Having taught in early childhood settings for many years before having my own children, I thought I would be well prepared for separation anxiety. The truth is, no one likes to be separated from their child, especially if their child is crying. But, there are some tips and tricks to make drop off time a better experience for both child and parent.
The first tip is to develop a routine and stick to it. My routine is a hug and a kiss with a firm “I love you” in the the ear. Children love the predictability of a routine. In other words, they want to know what is happening next. Once you have established your routine, the child knows the next step is you are leaving.
As a note, your child will be looking at you to gauge their safety and security, so do your best to not look upset, rushed, or anxious, even if your heart is telling you otherwise. So if you are running late or you are sad, you must smile and confidently carry out your routine. Do not waiver or give in to your child’s demands or tears.
It can be tempting to ghost your child at drop off, that is sneaking out and running away. I do not recommend this method. This goes back to making a routine and making sure your child feels secure. Discovering that your parent left you, does not make you feel secure. Ghosting your child disrupts the routine and gives mixed messages about separation. Such as, if your child lost you in a public space like a park or grocery store, they wouldn’t necessarily know anything was wrong if the parent uses sneaking out as a form of separation. Turning around to find their caregiver is gone could eventually be normalized.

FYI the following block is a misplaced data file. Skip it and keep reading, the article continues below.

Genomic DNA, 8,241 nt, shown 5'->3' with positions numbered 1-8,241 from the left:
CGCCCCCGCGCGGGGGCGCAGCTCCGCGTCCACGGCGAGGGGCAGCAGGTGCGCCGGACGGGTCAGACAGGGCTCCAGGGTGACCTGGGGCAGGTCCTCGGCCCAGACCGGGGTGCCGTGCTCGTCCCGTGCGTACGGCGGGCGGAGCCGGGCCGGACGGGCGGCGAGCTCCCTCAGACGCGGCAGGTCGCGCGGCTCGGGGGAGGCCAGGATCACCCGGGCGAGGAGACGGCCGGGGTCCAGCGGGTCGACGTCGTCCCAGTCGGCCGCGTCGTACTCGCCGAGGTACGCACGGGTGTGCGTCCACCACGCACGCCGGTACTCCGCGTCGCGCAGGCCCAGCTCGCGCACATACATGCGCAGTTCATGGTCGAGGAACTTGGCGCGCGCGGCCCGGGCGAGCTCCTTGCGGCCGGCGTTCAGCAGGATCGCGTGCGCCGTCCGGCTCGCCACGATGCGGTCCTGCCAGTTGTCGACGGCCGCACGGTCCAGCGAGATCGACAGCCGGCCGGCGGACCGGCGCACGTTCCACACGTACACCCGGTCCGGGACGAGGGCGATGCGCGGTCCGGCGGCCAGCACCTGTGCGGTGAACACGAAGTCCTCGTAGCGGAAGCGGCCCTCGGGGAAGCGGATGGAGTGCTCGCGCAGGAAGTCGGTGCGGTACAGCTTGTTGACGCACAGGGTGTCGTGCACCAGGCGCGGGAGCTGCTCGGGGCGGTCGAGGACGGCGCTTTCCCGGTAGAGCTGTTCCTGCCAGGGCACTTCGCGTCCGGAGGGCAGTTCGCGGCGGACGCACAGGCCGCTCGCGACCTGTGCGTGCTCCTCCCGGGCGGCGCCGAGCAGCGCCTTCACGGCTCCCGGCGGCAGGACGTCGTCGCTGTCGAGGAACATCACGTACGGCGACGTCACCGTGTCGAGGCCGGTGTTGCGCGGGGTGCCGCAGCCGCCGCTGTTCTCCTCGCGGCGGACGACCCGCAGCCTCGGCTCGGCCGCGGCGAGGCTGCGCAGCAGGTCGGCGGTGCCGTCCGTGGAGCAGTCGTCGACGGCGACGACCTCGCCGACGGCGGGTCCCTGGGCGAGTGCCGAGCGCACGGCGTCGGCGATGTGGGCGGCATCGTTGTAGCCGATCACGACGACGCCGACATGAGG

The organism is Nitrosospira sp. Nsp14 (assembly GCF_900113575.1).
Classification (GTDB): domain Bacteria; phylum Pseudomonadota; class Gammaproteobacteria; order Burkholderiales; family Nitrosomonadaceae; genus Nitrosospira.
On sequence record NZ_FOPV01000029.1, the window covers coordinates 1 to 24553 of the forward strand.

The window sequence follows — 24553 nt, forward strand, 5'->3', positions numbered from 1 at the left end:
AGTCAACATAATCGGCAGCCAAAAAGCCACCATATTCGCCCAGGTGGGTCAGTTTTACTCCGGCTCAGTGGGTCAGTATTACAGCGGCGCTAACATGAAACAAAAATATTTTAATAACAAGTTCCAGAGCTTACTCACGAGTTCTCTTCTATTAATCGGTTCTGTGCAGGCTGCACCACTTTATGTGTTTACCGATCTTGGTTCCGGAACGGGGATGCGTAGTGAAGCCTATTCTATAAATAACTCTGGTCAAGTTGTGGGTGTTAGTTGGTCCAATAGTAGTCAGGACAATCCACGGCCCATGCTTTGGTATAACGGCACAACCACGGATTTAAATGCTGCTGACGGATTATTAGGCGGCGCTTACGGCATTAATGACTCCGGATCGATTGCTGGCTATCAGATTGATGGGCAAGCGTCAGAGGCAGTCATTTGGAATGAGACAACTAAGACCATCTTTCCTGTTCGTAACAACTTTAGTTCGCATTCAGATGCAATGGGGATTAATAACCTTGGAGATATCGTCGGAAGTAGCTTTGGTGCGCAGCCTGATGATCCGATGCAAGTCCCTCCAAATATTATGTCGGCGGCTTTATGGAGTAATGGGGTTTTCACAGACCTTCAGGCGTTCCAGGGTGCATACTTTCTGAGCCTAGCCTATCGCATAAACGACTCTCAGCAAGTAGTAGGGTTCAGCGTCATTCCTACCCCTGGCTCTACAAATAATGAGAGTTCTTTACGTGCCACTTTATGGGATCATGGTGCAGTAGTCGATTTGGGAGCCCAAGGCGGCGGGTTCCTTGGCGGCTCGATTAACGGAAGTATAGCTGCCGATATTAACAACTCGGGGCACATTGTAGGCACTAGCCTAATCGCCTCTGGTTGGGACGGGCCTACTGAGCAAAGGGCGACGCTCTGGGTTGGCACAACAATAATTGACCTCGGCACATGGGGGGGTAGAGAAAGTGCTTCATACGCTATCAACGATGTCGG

The next tip is to not make your child feel bad about crying or expressing emotion during separation. These feelings are completely normal in the beginning. You can validate your child’s feelings by telling them something like ‘I can see you are sad/angry now, but soon you will be having fun with your teacher and friends’ then do your goodbye routine and stick to it.
You may have to hand your child to the teacher or teaching assistant, but take comfort in knowing almost all children stop crying within the first 2 minutes of a parent leaving. Overtime, the separation anxiety will decrease and your child will trust the established routine.
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